An anchor song of Dear Companion is “Flyrock Blues,” Moore’s own characteristically quiet anthem about the brutal day-to-day realities of living under mountaintop removal. “Flyrock” is coal-mining jargon, and it’s exactly what it sounds like: Flying debris from mining operations that can destroy property and sometimes kill unsuspecting locals. In one notable 2004 incident, a half-ton boulder dislodged by a bulldozer hurtled through an Inman, Virginia, home nearly 700 feet down the mountain, killing 3-year-old Jeremy Davidson while he slept in his bed. Flyrock is just one of the many deliberate risks taken by the coal mining industry to meet its collective bottom line.
“The National Resource Defense Council uses the term ‘Industrial Sacrifice Zone,’” Moore says. “And [the coal companies] have basically said, ‘Yeah this sucks. That’s just how it is.’ That’s what the policies are saying, even though they’re not saying it outright. That’s why it’s so dark: It’s not a mystery. It’s calculated.”
Before Sollee and Moore recorded Dear Companion, they spent some time in Wilson Creek, a high-country town in Floyd County, Kentucky, that’s currently fighting to prevent MTR mining by the James River Coal Company. The state government’s response to the problems in Wilson Creek seems to toggle between tacit acceptance and outright denial. After much negotiating with the community, Governor Steve Beshear ventured out in April 2011 to see eastern Kentucky coal country for himself. “He put his boots in Raccoon Creek, which is about five miles from Wilson Creek,” says Beverly May, a local activist, “and that water was running bright orange with iron and manganese. It was undeniable.” Later, at a community meeting in Harlan County, Beshear declared, “I believe we have a balance between mining coal and protecting the environment.” May then took a jar of her own dingy tap water and showed it to the governor during a press conference. “I told him ‘This comes from my tap. This is city water,’” she recalls. “And it was just a surreal moment where he turned from me and my water as if he hadn’t seen it, faced the television camera, and said, ‘I believe our regulators are doing a good job.’”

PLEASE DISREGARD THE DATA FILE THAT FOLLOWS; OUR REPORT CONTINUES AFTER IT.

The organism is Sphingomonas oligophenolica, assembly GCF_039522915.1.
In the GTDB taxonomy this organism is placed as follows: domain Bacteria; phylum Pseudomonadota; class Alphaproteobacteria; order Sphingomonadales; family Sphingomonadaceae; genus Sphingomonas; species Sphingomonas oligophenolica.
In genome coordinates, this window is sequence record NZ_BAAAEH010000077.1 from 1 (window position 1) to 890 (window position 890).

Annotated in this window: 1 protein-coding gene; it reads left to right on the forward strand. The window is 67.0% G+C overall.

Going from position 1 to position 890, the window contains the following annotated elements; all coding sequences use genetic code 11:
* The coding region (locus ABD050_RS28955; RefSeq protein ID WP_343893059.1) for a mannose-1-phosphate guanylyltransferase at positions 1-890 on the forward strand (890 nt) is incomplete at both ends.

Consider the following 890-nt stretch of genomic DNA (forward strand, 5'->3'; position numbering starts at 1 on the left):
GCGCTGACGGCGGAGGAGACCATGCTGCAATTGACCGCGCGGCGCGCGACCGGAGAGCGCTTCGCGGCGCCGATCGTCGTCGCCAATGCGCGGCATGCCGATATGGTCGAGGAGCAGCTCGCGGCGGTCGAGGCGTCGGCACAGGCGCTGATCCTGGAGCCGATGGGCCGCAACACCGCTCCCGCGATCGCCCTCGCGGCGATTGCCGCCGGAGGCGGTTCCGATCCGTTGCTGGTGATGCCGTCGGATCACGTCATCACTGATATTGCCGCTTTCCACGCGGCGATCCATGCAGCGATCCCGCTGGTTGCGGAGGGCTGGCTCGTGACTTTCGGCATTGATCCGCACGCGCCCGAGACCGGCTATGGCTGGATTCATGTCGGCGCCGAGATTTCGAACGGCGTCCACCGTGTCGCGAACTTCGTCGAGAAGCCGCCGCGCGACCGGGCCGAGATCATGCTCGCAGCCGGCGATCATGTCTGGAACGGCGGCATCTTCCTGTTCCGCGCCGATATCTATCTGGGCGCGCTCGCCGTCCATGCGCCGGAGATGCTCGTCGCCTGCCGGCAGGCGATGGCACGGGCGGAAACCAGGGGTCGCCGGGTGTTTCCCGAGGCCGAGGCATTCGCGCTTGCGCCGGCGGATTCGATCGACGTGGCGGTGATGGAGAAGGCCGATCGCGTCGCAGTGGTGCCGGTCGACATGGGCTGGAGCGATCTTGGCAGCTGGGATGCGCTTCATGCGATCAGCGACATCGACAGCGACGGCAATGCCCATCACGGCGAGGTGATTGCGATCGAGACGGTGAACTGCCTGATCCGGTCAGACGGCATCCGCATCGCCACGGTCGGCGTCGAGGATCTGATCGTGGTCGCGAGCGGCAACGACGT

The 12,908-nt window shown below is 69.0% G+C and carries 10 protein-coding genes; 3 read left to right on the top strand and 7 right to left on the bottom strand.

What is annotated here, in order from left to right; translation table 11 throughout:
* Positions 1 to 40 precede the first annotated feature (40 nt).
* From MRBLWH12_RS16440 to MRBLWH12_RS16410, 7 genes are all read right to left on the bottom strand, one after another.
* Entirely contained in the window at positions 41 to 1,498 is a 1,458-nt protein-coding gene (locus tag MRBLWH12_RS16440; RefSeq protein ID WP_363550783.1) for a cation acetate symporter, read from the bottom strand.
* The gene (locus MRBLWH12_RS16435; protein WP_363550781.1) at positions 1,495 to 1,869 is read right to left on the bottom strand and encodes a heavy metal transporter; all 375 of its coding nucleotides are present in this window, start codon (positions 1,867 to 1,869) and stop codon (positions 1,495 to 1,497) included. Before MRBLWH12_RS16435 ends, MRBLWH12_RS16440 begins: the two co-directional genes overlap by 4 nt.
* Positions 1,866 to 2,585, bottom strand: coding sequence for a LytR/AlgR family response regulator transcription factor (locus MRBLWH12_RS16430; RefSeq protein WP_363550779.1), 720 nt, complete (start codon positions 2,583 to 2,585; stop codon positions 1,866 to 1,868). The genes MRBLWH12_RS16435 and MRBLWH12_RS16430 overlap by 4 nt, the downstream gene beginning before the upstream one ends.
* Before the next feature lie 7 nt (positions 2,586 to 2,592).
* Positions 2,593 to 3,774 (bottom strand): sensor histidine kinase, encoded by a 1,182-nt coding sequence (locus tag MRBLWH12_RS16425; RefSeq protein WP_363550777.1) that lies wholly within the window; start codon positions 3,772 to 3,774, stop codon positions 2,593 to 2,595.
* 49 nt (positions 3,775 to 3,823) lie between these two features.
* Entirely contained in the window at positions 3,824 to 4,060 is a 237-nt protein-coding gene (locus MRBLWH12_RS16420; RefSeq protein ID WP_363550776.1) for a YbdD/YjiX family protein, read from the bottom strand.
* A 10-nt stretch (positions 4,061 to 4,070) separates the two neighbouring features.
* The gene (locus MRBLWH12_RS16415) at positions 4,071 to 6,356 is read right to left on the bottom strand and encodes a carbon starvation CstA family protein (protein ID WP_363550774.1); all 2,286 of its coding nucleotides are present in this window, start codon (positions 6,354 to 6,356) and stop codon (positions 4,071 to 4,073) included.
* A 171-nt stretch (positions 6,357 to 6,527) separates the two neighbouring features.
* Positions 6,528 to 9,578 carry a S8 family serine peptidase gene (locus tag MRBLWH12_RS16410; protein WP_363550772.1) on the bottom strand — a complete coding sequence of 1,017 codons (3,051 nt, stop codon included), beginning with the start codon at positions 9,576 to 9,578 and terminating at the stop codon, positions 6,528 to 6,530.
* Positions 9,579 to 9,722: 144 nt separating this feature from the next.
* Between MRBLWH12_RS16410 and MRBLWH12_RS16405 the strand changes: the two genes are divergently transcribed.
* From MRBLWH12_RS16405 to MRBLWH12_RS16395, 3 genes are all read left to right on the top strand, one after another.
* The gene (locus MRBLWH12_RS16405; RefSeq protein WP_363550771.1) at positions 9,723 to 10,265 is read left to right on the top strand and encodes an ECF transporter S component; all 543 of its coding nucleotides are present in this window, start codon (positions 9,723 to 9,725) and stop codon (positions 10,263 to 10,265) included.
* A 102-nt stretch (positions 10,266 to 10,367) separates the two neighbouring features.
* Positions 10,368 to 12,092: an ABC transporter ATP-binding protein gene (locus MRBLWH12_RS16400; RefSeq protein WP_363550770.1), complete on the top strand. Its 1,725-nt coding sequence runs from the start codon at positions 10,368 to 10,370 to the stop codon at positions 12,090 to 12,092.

As an activist, Moore is shrewder than his kind face would suggest. He understands that to fight an industry with a huge amount of money and political influence, you have to pull back on your environmental arguments and focus on people. “You can’t make a hippie-dippie argument against them,” he admits, “or you’ll immediately be written off as some tree-hugger. You have to hit them with the most brutal facts that you have.” So taking on Big Coal starts with prioritizing the less evident human costs of MTR operations over the painfully obvious environmental costs. Arsenic and other harmful cancer-causing chemicals, long buried deep inside the mountains, are rooted out along with the coal and become what’s called “acid mine drainage,” which contaminates streams that empty into city water supplies. Toxic coal dust fills the air. The landscape is scorched beyond recognition.